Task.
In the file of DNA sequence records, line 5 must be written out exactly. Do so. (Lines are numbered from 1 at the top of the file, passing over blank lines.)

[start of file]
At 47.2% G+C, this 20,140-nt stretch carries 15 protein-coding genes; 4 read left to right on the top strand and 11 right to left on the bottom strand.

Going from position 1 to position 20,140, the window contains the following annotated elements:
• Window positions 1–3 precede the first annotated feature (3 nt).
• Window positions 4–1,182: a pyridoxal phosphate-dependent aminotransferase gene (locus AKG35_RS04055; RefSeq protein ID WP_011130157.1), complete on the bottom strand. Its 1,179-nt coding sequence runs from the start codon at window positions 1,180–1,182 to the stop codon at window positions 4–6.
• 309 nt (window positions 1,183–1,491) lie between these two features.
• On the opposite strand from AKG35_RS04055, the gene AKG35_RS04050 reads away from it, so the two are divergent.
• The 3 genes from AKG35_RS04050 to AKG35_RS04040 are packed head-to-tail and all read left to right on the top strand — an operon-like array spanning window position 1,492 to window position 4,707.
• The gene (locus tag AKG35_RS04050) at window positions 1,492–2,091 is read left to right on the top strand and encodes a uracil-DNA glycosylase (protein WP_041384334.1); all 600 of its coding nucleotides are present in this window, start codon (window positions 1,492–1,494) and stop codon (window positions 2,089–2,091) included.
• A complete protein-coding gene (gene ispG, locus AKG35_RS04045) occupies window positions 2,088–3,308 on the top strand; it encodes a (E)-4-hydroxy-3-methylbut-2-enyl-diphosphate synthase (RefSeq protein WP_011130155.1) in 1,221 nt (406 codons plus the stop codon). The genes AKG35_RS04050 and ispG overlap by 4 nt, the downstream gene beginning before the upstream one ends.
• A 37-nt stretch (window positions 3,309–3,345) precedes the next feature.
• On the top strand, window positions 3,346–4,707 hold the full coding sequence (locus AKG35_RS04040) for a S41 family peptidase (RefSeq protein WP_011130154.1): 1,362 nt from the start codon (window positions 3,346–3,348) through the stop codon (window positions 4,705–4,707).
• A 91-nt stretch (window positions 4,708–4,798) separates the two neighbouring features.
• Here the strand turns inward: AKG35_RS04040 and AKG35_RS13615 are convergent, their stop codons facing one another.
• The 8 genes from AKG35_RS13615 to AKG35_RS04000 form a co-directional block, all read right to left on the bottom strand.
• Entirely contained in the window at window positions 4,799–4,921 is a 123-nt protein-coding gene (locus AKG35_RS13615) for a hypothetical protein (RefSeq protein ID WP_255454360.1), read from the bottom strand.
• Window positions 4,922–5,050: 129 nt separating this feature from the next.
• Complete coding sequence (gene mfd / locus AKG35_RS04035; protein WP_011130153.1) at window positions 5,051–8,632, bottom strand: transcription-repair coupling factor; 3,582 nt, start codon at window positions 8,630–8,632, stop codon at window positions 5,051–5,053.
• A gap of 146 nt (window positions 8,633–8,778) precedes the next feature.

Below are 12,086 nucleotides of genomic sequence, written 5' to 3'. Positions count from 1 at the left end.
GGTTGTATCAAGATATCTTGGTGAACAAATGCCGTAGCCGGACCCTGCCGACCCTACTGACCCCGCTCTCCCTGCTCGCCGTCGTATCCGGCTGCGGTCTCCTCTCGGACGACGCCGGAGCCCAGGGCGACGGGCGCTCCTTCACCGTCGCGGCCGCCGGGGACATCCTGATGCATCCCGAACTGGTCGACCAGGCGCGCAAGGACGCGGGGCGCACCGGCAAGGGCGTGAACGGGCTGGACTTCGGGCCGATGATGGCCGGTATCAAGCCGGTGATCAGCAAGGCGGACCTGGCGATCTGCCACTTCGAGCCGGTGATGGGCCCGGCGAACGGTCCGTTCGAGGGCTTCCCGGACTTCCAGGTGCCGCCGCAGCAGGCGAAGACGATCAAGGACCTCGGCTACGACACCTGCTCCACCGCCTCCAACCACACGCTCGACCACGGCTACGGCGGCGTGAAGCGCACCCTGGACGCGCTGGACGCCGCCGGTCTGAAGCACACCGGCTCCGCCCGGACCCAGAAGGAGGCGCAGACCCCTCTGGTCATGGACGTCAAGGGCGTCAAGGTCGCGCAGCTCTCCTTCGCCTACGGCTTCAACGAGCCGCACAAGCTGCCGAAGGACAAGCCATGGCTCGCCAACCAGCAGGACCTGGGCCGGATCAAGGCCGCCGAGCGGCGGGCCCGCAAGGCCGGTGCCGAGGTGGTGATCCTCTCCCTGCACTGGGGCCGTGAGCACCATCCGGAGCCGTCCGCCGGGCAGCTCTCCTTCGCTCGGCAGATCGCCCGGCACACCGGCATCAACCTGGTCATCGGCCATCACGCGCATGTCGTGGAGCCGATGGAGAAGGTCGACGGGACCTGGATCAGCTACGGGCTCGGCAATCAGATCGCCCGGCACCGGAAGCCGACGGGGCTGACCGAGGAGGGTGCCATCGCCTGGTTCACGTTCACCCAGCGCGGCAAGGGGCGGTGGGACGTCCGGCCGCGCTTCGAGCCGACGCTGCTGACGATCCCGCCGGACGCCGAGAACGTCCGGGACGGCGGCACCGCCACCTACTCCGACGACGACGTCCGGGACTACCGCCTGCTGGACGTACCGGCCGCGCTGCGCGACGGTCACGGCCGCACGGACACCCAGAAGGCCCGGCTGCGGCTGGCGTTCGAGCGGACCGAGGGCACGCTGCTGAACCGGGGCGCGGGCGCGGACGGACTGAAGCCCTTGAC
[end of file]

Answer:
• 309 nt (window positions 1,183–1,491) lie between these two features.